Sunday, April 01, 2007

Carrying the flame to Grafton far away

Louisa and I got back late yesterday after travelling 10hours by road (with an hour stop in Armidale to watch the Autumn Festival Parade and an hour in Tamworth to buy groceries). We had attended the most invigorating Landcare Farming Forum, put on by the Northern Rivers Catchment Management Authority and Landcare. We spoke on the topic "Future trading in soil carbon" and attracted a fair crowd, given there were 3 other streams going on, one of them featuring Allan Yeomans whose book Priority One is os justly famous. The highlight of the event was the key note speaker Dr John Williams, Commissioner of Natural Resources in NSW. He spelled out in simple terms the links between man and nature, and at one stage I heard him say the words, that setting the planet to rights is a journey that starts in the hearts and minds of the each one of us. Profound words.
John WIlliams, Commissioner for Natural Resources met Coalition member Craig Carter who had delivered a paper on Natural Sequence Farming. Craig's weirs leak.Dr Williams was chief of CSIRO Land and Water until 2004. Later that day, during a panel session, he said that my contention that soil carbon is hard to measure was not right. It is easy to measure for trading. I should have added the words "economically". But it was heartening to hear the Commissioner make an empassioned plea for farmers to be rewarded for storing soil carbon. Another highlight was hearing Gary Zimmer, a biological farmer from Winsconsin, USA. Gary is an educator and consultant and farmer. He says he doesn't expect you to remember much of what he has to say. He just wants to "spark" you up to want to learn more, and this he does. Gary speaks at the speed of sound - some of his words leave his mouth so quickly they reach you ears well before words he said before them do... if you get my drift. He is full bottle on soil chemistry, and how. Gary Zimmer has the gift of the gab and great information to go with it.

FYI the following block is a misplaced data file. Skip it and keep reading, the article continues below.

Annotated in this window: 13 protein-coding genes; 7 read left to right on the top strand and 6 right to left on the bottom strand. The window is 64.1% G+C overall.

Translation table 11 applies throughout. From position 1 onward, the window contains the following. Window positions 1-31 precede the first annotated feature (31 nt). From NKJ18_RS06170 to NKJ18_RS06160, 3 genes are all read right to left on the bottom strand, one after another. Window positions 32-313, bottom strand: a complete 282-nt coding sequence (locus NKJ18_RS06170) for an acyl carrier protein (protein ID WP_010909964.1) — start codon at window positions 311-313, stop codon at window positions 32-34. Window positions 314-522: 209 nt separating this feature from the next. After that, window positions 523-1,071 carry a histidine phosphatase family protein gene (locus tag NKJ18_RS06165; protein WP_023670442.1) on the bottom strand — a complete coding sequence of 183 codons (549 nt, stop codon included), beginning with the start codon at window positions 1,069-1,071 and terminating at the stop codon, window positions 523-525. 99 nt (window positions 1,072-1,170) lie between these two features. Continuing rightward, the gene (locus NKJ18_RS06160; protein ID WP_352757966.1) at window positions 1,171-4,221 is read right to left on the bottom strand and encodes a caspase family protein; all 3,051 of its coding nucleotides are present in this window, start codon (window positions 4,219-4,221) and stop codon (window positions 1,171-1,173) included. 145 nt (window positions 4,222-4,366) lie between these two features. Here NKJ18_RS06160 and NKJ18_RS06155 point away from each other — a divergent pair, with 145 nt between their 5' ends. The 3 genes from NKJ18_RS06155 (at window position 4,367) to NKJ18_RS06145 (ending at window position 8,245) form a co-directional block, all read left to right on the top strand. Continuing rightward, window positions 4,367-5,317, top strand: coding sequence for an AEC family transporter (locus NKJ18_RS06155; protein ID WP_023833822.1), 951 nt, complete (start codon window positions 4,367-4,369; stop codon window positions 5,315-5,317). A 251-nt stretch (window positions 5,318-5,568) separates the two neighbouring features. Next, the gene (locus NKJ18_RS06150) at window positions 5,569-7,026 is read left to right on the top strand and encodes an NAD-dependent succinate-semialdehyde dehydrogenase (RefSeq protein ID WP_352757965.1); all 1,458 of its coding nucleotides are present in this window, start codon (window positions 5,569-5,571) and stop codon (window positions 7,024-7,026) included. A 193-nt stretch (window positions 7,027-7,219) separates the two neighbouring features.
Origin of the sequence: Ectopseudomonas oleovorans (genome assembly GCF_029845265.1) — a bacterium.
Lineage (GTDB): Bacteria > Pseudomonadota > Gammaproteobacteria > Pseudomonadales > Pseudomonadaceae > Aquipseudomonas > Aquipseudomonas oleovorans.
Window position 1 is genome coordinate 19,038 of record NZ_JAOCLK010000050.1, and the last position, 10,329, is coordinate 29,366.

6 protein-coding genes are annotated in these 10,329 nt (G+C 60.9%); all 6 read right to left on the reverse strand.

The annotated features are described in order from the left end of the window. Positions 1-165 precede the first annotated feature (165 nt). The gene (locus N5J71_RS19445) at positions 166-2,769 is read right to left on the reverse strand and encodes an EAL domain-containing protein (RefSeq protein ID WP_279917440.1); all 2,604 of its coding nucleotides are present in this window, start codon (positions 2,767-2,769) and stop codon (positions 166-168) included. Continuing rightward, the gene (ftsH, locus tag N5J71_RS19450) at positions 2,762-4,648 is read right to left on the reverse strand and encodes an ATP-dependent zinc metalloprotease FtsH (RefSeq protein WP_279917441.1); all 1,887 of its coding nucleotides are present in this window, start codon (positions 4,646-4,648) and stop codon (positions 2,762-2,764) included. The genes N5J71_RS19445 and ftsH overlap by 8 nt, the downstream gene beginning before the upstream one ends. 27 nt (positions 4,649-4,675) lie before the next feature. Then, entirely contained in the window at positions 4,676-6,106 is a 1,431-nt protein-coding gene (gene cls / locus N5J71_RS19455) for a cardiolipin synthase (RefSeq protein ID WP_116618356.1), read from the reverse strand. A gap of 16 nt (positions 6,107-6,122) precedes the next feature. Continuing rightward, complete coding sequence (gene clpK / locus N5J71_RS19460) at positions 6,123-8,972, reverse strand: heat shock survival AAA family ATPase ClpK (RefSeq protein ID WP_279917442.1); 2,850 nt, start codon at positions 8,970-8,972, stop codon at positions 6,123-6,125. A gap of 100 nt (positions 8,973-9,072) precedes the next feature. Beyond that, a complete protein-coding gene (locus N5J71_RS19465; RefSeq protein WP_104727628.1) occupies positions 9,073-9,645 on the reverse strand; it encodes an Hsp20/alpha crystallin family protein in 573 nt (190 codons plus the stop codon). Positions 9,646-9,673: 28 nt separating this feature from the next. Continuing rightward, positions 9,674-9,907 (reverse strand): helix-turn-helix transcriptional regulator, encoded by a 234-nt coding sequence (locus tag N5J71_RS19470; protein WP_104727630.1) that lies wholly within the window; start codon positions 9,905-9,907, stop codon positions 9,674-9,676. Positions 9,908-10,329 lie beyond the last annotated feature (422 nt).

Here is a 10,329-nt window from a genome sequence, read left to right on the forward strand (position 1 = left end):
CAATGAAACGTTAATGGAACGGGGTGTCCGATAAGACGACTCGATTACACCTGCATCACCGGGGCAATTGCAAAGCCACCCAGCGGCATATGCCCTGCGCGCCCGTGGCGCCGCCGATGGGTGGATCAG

But he's not just all left brain. He has that special right brain intuition that few others have - Christine Jones is one - of just feeling that a farm is in synch or not, no matter how good or bad it appears. His was a special session and he is a special man. Other highlights for me were Cam McKellar's presentation on his biological farm near SPring Ridge. (I've asked Cam for one of his photos.) And Dr Lukas van Zweiten who prefaced his presentation on biochar with the immortal pronouncement that Australian soils are too buggered (my words, not his) to store much carbon (hence we must buy char) which raised my hackles, but we chatted later and he promised to send me some information. The New England looks a picture and we yearn for it still (we met in Armidale and lived there for several years). There's plenty of soils carbon growing under the pastures northeast of Armidale, I'll bet.
It was great to see Sally Wright in action. Every CMA should be trying to poach her.

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